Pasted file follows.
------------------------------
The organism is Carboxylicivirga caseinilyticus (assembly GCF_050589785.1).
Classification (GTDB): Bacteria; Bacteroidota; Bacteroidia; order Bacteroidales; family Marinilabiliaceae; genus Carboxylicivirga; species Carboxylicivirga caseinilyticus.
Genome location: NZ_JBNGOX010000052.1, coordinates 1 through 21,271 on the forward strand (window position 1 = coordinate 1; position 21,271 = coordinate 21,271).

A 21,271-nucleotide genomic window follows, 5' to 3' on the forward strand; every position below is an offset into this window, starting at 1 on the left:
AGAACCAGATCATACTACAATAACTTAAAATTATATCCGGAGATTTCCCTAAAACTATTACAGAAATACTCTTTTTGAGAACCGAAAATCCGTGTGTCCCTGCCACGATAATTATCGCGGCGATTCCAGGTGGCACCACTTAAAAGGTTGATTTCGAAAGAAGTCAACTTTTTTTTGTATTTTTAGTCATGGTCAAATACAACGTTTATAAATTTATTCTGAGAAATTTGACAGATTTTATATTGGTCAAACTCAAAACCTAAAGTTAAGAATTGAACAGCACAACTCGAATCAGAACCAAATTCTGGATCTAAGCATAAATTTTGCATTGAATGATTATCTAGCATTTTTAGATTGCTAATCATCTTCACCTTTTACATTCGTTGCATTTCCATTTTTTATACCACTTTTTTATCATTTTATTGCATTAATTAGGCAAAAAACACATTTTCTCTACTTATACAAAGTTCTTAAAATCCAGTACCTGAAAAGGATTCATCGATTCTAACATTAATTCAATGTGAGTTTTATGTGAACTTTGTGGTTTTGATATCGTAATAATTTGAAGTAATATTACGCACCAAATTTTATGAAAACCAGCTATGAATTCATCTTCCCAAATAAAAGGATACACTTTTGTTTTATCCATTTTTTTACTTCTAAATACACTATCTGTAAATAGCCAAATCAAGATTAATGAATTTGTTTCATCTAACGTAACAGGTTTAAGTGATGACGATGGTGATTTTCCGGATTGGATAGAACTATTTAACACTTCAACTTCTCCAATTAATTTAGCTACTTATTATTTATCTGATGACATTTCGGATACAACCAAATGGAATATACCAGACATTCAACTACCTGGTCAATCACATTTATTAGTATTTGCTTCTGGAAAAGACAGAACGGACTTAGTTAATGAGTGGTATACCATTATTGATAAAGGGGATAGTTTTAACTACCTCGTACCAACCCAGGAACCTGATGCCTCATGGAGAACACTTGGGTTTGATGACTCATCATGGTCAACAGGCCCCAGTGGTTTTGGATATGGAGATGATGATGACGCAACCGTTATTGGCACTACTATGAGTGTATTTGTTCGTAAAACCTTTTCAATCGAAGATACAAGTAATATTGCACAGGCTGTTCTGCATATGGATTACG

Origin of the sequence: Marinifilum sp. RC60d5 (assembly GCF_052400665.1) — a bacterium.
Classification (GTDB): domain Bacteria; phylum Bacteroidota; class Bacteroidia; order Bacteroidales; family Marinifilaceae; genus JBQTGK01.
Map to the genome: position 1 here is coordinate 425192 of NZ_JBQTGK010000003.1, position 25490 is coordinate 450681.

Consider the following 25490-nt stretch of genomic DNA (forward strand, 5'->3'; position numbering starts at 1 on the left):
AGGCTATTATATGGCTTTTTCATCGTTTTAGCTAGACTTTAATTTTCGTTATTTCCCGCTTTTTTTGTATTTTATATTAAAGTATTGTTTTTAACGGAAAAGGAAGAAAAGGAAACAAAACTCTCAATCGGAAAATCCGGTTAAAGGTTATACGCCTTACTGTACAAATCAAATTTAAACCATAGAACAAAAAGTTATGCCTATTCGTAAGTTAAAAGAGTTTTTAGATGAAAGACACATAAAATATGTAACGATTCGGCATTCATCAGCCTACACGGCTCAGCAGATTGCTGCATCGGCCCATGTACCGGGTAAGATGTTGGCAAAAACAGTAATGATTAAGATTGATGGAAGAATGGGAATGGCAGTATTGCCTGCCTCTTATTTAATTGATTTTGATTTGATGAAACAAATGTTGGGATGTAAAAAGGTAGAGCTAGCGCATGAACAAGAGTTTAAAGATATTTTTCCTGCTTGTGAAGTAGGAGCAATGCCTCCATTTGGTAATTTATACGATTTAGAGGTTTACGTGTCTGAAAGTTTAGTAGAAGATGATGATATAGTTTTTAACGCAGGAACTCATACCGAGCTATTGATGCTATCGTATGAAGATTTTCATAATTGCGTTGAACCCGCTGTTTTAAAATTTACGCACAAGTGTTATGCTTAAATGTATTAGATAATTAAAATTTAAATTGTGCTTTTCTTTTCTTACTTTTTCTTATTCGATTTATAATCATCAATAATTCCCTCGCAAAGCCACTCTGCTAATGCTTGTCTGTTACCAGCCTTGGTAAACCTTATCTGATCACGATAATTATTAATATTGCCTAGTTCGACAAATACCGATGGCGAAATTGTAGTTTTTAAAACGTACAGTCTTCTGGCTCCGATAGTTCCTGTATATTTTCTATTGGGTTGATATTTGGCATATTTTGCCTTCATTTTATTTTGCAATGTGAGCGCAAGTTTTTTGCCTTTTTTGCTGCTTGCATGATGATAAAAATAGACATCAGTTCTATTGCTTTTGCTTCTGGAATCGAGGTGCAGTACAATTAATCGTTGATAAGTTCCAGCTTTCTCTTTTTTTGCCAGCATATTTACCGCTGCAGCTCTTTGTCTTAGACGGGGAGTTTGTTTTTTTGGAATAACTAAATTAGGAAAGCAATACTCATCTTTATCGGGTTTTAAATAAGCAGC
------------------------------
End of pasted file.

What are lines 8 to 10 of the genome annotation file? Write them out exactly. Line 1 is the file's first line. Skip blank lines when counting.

Map to the genome: position 1 here is coordinate 425192 of NZ_JBQTGK010000003.1, position 25490 is coordinate 450681.

Consider the following 25490-nt stretch of genomic DNA (forward strand, 5'->3'; position numbering starts at 1 on the left):
AGGCTATTATATGGCTTTTTCATCGTTTTAGCTAGACTTTAATTTTCGTTATTTCCCGCTTTTTTTGTATTTTATATTAAAGTATTGTTTTTAACGGAAAAGGAAGAAAAGGAAACAAAACTCTCAATCGGAAAATCCGGTTAAAGGTTATACGCCTTACTGTACAAATCAAATTTAAACCATAGAACAAAAAGTTATGCCTATTCGTAAGTTAAAAGAGTTTTTAGATGAAAGACACATAAAATATGTAACGATTCGGCATTCATCAGCCTACACGGCTCAGCAGATTGCTGCATCGGCCCATGTACCGGGTAAGATGTTGGCAAAAACAGTAATGATTAAGATTGATGGAAGAATGGGAATGGCAGTATTGCCTGCCTCTTATTTAATTGATTTTGATTTGATGAAACAAATGTTGGGATGTAAAAAGGTAGAGCTAGCGCATGAACAAGAGTTTAAAGATATTTTTCCTGCTTGTGAAGTAGGAGCAATGCCTCCATTTGGTAATTTATACGATTTAGAGGTTTACGTGTCTGAAAGTTTAGTAGAAGATGATGATATAGTTTTTAACGCAGGAACTCATACCGAGCTATTGATGCTATCGTATGAAGATTTTCATAATTGCGTTGAACCCGCTGTTTTAAAATTTACGCACAAGTGTTATGCTTAAATGTATTAGATAATTAAAATTTAAATTGTGCTTTTCTTTTCTTACTTTTTCTTATTCGATTTATAATCATCAATAATTCCCTCGCAAAGCCACTCTGCTAATGCTTGTCTGTTACCAGCCTTGGTAAACCTTATCTGATCACGATAATTATTAATATTGCCTAGTTCGACAAATACCGATGGCGAAATTGTAGTTTTTAAAACGTACAGTCTTCTGGCTCCGATAGTTCCTGTATATTTTCTATTGGGTTGATATTTGGCATATTTTGCCTTCATTTTATTTTGCAATGTGAGCGCAAGTTTTTTGCCTTTTTTGCTGCTTGCATGATGATAAAAATAGACATCAGTTCTATTGCTTTTGCTTCTGGAATCGAGGTGCAGTACAATTAATCGTTGATAAGTTCCAGCTTTCTCTTTTTTTGCCAGCATATTTACCGCTGCAGCTCTTTGTCTTAGACGGGGAGTTTGTTTTTTTGGAATAACTAAATTAGGAAAGCAATACTCATCTTTATCGGGTTTTAAATAAGCAGC